The problem is simple: Safari is really bad at predictability - similar tasks are often accomplished in very different ways. I was looking in places related to bookmarks, while the actual button was in a place that had nothing to do with bookmarks. This is a common problem in Safari:This is a minor example, but the same wind blows across most of the application. The list of problems with the interface goes on and on:
- You can't drag a bookmark into a bookmark folder on the toolbar, but you can do this from the bookmark manager. In fact, dragging is the only way to do this in the bookmark manager - so it's definitely the correct way to do it, but you can't do it in the most obvious place to do it. Why not?
- Favicons show in bookmark folders, but not on the bookmark toolbar. Why not?
- The "New Tab" button is way off to the right. You invariably have to move the mouse a long way to get to it, and it's very small, so it's hard to click.
You can defend all this, arguing that it makes more sense to Mac users, you get used to it quickly, etc, etc, but the fact remains that there are much better ways to do the interface.
A plethora of problems
It didn't take me too long to get used to the quirky interface, but Safari had a lot of other problems that made research more difficult. Here are some things that bugged me:
Remembering tabs: This is, in my opinion, the biggest killer flaw of Safari. There is no way to make it remember your tabs when you close it. I have no idea why not - you can remember windows, just not tabs. If you want to save your session, you have to create bookmarks for your current tabs, or hunt through your history when you open it again.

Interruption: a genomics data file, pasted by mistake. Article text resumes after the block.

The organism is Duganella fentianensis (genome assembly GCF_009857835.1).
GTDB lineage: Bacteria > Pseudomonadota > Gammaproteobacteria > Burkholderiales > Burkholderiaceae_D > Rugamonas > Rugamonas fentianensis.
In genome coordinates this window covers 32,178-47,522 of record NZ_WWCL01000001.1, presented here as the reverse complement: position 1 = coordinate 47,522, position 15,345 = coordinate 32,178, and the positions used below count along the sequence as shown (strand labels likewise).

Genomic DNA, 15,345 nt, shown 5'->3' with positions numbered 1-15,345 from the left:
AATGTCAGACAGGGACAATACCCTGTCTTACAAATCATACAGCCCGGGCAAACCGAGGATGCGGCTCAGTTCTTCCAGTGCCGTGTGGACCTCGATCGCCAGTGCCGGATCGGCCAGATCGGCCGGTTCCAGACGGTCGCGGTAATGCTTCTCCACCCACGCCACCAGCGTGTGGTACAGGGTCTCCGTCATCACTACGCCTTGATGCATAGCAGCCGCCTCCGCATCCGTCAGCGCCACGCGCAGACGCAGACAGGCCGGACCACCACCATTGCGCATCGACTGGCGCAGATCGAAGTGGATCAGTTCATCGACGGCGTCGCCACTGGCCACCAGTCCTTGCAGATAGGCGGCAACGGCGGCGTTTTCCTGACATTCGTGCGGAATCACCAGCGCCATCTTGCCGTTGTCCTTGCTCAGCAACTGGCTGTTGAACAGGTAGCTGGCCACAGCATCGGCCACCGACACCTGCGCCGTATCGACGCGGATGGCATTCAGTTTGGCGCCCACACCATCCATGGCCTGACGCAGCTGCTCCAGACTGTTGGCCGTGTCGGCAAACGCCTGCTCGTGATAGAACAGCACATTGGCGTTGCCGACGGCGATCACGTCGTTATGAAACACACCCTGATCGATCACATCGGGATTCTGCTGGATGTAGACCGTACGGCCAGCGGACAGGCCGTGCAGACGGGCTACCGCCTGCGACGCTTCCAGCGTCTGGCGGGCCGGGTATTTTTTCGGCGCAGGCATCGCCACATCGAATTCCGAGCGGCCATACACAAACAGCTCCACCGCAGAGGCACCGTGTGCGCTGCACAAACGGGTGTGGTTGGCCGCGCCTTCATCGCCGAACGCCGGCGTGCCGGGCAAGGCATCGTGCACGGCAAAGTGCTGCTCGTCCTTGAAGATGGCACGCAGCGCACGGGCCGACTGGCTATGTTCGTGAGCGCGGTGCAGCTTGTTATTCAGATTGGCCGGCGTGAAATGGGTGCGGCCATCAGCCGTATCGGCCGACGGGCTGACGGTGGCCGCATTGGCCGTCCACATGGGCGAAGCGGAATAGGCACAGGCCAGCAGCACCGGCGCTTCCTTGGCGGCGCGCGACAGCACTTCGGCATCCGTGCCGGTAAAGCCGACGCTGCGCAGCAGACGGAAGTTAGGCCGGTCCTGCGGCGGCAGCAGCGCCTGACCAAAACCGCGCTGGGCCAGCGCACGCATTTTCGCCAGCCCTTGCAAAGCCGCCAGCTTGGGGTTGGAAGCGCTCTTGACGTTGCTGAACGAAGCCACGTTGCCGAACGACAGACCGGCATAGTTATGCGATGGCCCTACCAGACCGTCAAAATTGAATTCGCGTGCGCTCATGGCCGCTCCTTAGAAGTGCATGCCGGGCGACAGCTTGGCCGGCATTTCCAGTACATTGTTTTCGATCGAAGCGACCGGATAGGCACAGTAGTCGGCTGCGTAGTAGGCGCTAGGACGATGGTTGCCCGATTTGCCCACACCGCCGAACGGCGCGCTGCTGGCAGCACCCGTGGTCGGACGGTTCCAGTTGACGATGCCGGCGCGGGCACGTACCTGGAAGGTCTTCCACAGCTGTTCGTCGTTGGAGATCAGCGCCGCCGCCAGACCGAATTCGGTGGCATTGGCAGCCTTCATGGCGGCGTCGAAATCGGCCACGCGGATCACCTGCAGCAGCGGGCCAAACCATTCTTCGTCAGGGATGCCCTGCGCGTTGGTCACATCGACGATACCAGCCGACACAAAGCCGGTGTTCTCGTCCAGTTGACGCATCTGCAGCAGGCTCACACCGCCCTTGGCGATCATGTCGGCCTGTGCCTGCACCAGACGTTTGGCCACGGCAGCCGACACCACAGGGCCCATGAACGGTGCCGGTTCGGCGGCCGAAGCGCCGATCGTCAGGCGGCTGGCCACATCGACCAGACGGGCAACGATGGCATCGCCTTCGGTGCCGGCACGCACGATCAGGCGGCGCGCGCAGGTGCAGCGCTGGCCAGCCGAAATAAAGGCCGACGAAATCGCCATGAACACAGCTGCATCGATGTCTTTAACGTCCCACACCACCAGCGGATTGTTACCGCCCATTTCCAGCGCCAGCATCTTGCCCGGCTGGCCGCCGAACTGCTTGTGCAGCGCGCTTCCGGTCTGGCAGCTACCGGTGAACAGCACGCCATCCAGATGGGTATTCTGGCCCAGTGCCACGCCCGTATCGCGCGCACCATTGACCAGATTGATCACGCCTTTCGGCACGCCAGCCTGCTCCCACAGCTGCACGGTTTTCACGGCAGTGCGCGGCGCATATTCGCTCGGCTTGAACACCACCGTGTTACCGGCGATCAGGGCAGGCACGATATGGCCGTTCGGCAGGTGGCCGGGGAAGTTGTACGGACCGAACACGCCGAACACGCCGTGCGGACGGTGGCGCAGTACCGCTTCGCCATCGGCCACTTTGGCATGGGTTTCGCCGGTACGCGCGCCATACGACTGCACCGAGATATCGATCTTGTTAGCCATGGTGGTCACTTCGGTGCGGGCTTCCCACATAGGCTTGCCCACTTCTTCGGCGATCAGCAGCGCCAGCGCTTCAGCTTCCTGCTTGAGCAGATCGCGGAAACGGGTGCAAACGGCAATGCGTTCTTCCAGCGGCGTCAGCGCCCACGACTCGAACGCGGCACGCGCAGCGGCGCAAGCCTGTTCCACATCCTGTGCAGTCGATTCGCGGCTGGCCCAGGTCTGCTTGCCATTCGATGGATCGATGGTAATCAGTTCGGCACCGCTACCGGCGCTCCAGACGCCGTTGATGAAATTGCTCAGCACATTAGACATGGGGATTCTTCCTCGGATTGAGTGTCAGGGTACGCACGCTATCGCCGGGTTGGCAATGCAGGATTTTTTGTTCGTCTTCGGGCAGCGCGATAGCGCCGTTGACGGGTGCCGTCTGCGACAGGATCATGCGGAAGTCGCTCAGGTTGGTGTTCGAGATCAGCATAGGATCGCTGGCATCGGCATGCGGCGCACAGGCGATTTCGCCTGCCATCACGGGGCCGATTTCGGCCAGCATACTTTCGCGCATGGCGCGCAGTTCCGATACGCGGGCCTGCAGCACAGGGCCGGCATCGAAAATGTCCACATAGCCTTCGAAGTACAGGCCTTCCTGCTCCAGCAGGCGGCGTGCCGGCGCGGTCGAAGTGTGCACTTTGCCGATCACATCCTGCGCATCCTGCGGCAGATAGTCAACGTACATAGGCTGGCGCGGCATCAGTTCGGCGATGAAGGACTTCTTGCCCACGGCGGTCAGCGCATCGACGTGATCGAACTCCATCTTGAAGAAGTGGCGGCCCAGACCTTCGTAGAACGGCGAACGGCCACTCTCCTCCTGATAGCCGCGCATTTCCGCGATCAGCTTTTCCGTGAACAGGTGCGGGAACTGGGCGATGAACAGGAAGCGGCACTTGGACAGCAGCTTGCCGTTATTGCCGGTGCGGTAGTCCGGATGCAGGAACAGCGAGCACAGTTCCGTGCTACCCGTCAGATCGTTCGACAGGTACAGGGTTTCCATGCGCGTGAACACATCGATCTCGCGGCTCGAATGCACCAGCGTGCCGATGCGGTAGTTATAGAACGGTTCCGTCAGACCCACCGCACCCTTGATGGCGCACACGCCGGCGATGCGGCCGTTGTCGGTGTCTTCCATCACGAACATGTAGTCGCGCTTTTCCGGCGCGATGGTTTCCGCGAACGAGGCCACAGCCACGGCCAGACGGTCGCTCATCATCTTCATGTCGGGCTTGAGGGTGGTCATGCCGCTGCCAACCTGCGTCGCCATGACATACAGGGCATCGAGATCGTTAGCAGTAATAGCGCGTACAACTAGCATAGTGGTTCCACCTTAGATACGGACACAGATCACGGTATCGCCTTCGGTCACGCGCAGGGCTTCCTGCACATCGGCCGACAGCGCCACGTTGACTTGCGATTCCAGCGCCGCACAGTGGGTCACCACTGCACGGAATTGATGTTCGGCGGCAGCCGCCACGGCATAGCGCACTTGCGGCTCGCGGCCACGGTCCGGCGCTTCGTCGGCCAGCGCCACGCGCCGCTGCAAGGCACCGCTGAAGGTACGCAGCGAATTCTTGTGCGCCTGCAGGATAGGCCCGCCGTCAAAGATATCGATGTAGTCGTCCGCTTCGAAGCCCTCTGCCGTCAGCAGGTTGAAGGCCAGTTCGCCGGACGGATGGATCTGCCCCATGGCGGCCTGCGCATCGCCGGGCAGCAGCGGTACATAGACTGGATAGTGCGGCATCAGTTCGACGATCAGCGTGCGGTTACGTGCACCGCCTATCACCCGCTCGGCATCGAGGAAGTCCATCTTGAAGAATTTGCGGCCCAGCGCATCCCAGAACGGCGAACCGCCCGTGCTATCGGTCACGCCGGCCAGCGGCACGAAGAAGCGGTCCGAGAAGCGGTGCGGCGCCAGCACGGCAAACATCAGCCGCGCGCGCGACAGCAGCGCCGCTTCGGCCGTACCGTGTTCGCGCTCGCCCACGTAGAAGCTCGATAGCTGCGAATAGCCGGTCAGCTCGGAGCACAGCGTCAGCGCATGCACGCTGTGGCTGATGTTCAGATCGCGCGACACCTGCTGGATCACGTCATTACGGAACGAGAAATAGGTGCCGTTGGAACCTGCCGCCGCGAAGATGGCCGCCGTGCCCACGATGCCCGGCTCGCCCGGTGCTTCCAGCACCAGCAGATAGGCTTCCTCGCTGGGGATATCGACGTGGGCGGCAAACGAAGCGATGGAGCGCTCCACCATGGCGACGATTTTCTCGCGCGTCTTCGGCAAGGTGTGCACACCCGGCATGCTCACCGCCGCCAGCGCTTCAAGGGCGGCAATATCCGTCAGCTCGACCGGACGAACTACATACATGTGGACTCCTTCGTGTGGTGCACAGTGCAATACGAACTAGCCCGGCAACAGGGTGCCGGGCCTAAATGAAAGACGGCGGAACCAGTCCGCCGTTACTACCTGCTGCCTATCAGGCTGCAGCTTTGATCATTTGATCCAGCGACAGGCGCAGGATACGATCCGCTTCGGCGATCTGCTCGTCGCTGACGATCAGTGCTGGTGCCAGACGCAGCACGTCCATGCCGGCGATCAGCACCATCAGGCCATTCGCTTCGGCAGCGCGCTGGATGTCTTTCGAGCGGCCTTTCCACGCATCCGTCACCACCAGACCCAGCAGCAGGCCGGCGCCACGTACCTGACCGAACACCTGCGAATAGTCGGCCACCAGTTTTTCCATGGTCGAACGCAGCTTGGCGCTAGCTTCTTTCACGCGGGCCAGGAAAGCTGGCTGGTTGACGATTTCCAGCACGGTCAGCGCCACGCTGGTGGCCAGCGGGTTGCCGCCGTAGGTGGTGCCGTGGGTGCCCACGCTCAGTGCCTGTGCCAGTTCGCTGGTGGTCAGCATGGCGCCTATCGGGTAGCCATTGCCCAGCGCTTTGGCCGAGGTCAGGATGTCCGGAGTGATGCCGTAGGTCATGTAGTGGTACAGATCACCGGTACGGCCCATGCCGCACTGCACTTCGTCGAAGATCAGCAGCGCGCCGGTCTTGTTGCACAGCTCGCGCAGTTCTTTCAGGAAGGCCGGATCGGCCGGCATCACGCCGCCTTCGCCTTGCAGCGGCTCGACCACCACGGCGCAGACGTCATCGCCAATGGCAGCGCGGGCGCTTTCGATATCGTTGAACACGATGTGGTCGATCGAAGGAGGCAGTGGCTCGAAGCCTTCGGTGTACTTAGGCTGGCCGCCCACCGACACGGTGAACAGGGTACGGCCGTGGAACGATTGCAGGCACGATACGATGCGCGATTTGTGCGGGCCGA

Reopening tabs: There's apparently no way to reopen a tab you closed by accident. Supposedly, there's a keyboard shortcut, but it didn't work for me and it only works with one tab anyway.
Tab overflow: Good heavens, the tab overflow. Safari will only show a limited number of tabs at any given time (on my case, 13.) After this, you can only access the rest of the tabs by opening a menu to change which of the hidden tabs the final tab displays. The only way to show the hidden tabs side-by-side is to rearrange them on the bar - but oh, wait, you can't drag them off the menu, you have to repeatedly set the final tab's identity and then drag it. Also, every time you open a new tab, it gets dumped at the VERY END of the whole list - so if you want it to be usable, you have to set it as the final tab and drag it around. If this sounds bad, it is.
Text search: Every time you switch tabs, the Find box disappears. If you want to search for the same text in several different tabs, you have to re-enter it for each one. (Also, the Find box has no option for matching case.)
URL bar: You can't search Google from the URL bar. This wouldn't be a problem (there's a separate search box, after all), except that Safari automatically puts your cursor in the URL bar whenever you open a new tab - so you're forced to switch to the search box manually, wasting time.